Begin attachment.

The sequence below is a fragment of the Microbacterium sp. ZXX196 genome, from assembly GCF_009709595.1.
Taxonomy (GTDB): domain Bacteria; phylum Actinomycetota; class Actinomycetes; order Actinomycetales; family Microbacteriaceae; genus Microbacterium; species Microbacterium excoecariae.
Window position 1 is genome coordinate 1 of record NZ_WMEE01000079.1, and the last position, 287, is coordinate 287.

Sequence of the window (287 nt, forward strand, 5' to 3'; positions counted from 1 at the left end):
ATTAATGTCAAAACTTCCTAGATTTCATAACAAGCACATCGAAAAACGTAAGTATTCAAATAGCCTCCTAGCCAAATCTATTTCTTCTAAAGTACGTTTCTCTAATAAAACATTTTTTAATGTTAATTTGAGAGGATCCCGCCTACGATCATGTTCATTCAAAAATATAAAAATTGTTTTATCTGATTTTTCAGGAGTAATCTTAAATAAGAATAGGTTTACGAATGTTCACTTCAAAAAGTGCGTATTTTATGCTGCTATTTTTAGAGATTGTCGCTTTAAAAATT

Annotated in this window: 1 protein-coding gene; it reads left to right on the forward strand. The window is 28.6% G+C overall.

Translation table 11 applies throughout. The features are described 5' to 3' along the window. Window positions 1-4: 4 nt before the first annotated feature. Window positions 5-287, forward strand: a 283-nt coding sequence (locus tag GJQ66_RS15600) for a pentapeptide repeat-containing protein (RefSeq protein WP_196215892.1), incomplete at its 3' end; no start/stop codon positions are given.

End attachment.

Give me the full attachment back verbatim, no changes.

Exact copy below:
The sequence below is a fragment of the Microbacterium sp. ZXX196 genome, from assembly GCF_009709595.1.
Taxonomy (GTDB): domain Bacteria; phylum Actinomycetota; class Actinomycetes; order Actinomycetales; family Microbacteriaceae; genus Microbacterium; species Microbacterium excoecariae.
Window position 1 is genome coordinate 1 of record NZ_WMEE01000079.1, and the last position, 287, is coordinate 287.

Sequence of the window (287 nt, forward strand, 5' to 3'; positions counted from 1 at the left end):
ATTAATGTCAAAACTTCCTAGATTTCATAACAAGCACATCGAAAAACGTAAGTATTCAAATAGCCTCCTAGCCAAATCTATTTCTTCTAAAGTACGTTTCTCTAATAAAACATTTTTTAATGTTAATTTGAGAGGATCCCGCCTACGATCATGTTCATTCAAAAATATAAAAATTGTTTTATCTGATTTTTCAGGAGTAATCTTAAATAAGAATAGGTTTACGAATGTTCACTTCAAAAAGTGCGTATTTTATGCTGCTATTTTTAGAGATTGTCGCTTTAAAAATT

Annotated in this window: 1 protein-coding gene; it reads left to right on the forward strand. The window is 28.6% G+C overall.

Translation table 11 applies throughout. The features are described 5' to 3' along the window. Window positions 1-4: 4 nt before the first annotated feature. Window positions 5-287, forward strand: a 283-nt coding sequence (locus tag GJQ66_RS15600) for a pentapeptide repeat-containing protein (RefSeq protein WP_196215892.1), incomplete at its 3' end; no start/stop codon positions are given.